That feeling of urgency that comes with an unwanted intrusive thought is a false message from your brain.
Anxiety tries to convince you that intrusive thoughts have a special meaning. Part of beating anxious thinking is refusing to be taken in by this misleading message.
Sally M. Winston, PsyD and Martin N. Seif, PhD
Overcoming Unwanted Intrusive Thoughts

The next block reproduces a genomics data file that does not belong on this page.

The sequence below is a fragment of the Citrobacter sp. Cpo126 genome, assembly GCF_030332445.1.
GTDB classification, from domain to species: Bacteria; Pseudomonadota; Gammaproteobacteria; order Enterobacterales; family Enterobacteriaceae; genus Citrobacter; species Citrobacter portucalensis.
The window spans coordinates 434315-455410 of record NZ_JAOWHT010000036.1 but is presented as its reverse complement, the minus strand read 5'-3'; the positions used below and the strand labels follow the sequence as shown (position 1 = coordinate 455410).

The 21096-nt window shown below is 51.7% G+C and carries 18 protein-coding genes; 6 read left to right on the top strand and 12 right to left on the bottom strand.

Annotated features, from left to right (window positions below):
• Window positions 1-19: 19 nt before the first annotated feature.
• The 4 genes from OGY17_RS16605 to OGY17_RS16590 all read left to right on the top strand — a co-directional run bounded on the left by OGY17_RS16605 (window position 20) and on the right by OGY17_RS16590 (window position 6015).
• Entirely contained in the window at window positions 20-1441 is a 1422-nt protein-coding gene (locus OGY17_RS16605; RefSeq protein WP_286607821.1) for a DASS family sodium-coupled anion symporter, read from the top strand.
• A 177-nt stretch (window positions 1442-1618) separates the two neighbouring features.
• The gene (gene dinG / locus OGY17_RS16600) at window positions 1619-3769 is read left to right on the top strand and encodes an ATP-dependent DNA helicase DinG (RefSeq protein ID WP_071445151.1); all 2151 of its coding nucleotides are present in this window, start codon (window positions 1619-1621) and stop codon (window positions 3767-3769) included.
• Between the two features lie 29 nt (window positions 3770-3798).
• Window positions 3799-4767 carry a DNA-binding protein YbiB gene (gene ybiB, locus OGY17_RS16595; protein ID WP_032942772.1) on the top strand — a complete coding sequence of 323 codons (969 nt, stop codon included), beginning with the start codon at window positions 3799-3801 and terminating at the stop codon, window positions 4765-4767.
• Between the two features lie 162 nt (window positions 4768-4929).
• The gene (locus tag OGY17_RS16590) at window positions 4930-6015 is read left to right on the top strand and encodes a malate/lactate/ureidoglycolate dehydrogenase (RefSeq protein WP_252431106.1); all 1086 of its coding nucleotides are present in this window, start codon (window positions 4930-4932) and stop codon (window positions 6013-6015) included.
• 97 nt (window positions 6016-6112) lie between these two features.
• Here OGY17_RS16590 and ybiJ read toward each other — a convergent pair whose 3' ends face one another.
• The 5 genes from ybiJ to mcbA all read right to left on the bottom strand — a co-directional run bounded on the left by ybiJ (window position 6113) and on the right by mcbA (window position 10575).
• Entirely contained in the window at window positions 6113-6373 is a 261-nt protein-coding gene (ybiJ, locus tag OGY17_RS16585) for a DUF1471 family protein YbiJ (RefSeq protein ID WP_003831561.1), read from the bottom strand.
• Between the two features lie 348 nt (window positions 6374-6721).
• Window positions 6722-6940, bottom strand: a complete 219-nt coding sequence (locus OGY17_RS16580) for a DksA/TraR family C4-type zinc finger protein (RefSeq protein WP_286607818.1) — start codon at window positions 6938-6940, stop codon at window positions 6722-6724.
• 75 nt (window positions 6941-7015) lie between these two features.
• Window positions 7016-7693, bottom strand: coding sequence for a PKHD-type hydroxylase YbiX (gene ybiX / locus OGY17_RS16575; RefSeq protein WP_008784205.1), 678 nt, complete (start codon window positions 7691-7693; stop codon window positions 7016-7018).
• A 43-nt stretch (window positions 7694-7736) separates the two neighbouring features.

Winston and Seif co-author a book called Overcoming Unwanted Intrusive Thoughts. We are hosting Sally Winston, PsyD on our Coffee with the Sarlos show. Not all of our thinking is unwanted or intrusive but when these types of thoughts enter our mind it is important to recognize them and to possess the tools to deal with them effectively. Otherwise, we can become anxious and eventually, over time, depressed. This book explains this category of thoughts through simple, everyday examples so you can identify your own thinking. Once you sort out your healthy thoughts from your unhealthy thoughts, then it becomes easier to acknowledge how your own thinking patterns contribute to your emotional healthiness. Now you can stop blaming outside sources and deal with your own issue. These two explain why nothing so far has worked for you and give you a sizeable toolkit to begin some simple, healthy work. When you are given an easy, simple tool, and an explanation that can help you understand why you should change your current thought, you can take a step. Just repeat this little pattern and eventually your entire thought system changes. And voila, you have more energy. Nothing saps your energy more than your own thinking patterns. This gives you plenty of motivation to read this book, listen to podcasts and invest in yourself. After all, it is simple and your return on your investment is significant. Win/Win.